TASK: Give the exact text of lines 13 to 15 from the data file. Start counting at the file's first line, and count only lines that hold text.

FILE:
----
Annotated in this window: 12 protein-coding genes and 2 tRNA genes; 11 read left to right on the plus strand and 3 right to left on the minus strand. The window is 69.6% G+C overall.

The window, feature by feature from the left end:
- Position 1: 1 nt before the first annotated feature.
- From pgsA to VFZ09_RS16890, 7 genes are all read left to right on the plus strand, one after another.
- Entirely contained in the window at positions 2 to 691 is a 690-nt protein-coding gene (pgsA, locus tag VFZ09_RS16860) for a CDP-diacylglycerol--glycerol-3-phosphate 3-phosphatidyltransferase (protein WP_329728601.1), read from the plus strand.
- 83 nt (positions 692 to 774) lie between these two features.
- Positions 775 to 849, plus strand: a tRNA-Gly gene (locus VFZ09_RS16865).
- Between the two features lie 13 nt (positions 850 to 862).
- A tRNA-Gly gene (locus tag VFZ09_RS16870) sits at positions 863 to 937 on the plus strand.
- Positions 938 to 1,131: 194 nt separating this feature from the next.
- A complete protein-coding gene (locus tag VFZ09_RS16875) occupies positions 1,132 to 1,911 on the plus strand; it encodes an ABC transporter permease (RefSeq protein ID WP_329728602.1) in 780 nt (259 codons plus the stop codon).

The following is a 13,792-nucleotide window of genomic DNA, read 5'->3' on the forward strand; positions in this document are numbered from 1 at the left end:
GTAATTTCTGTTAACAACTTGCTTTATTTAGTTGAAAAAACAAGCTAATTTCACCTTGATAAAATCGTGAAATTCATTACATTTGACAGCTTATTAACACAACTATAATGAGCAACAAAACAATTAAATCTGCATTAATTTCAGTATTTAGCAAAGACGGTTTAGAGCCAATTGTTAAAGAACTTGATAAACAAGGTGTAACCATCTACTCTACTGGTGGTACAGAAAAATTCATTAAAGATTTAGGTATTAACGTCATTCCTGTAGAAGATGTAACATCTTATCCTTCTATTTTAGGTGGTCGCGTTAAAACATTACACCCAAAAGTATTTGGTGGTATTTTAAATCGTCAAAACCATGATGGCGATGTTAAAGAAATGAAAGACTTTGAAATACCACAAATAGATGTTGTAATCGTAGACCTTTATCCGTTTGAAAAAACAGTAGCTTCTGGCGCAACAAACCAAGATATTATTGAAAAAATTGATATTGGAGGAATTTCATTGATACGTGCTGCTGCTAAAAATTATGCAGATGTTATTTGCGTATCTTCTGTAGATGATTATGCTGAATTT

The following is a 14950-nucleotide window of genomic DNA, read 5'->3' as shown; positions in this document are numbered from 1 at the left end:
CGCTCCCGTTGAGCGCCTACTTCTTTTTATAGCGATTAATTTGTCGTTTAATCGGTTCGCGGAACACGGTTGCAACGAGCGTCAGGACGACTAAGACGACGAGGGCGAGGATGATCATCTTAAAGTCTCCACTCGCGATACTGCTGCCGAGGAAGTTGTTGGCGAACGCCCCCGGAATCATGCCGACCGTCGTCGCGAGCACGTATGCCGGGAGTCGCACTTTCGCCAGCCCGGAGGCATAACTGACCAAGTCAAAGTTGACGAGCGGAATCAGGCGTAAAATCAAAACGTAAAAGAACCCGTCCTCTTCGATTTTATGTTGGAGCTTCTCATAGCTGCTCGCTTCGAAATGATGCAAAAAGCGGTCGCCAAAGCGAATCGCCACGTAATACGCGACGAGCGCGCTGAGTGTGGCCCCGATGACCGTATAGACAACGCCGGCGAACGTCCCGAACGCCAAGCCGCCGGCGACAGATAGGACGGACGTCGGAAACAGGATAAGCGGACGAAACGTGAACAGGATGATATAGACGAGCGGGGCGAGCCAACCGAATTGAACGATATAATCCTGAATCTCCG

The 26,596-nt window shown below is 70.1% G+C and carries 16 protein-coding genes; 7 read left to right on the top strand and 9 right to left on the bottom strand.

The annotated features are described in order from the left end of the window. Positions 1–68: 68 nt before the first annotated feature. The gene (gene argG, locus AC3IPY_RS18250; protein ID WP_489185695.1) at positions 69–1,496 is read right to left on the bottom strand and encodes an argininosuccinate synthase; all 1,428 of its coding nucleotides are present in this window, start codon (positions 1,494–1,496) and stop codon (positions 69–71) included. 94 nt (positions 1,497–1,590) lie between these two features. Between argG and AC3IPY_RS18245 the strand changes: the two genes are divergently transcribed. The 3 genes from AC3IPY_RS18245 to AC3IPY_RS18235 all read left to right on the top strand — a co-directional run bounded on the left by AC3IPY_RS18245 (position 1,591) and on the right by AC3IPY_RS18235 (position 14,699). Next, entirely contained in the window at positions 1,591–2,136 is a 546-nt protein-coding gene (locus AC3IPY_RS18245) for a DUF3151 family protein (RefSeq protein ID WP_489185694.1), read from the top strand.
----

GTAATTTCTGTTAACAACTTGCTTTATTTAGTTGAAAAAACAAGCTAATTTCACCTTGATAAAATCGTGAAATTCATTACATTTGACAGCTTATTAACACAACTATAATGAGCAACAAAACAATTAAATCTGCATTAATTTCAGTATTTAGCAAAGACGGTTTAGAGCCAATTGTTAAAGAACTTGATAAACAAGGTGTAACCATCTACTCTACTGGTGGTACAGAAAAATTCATTAAAGATTTAGGTATTAACGTCATTCCTGTAGAAGATGTAACATCTTATCCTTCTATTTTAGGTGGTCGCGTTAAAACATTACACCCAAAAGTATTTGGTGGTATTTTAAATCGTCAAAACCATGATGGCGATGTTAAAGAAATGAAAGACTTTGAAATACCACAAATAGATGTTGTAATCGTAGACCTTTATCCGTTTGAAAAAACAGTAGCTTCTGGCGCAACAAACCAAGATATTATTGAAAAAATTGATATTGGAGGAATTTCATTGATACGTGCTGCTGCTAAAAATTATGCAGATGTTATTTGCGTATCTTCTGTAGATGATTATGCTGAATTT

The following is a 14950-nucleotide window of genomic DNA, read 5'->3' as shown; positions in this document are numbered from 1 at the left end:
CGCTCCCGTTGAGCGCCTACTTCTTTTTATAGCGATTAATTTGTCGTTTAATCGGTTCGCGGAACACGGTTGCAACGAGCGTCAGGACGACTAAGACGACGAGGGCGAGGATGATCATCTTAAAGTCTCCACTCGCGATACTGCTGCCGAGGAAGTTGTTGGCGAACGCCCCCGGAATCATGCCGACCGTCGTCGCGAGCACGTATGCCGGGAGTCGCACTTTCGCCAGCCCGGAGGCATAACTGACCAAGTCAAAGTTGACGAGCGGAATCAGGCGTAAAATCAAAACGTAAAAGAACCCGTCCTCTTCGATTTTATGTTGGAGCTTCTCATAGCTGCTCGCTTCGAAATGATGCAAAAAGCGGTCGCCAAAGCGAATCGCCACGTAATACGCGACGAGCGCGCTGAGTGTGGCCCCGATGACCGTATAGACAACGCCGGCGAACGTCCCGAACGCCAAGCCGCCGGCGACAGATAGGACGGACGTCGGAAACAGGATAAGCGGACGAAACGTGAACAGGATGATATAGACGAGCGGGGCGAGCCAACCGAATTGAACGATATAATCCTGAATCTCCG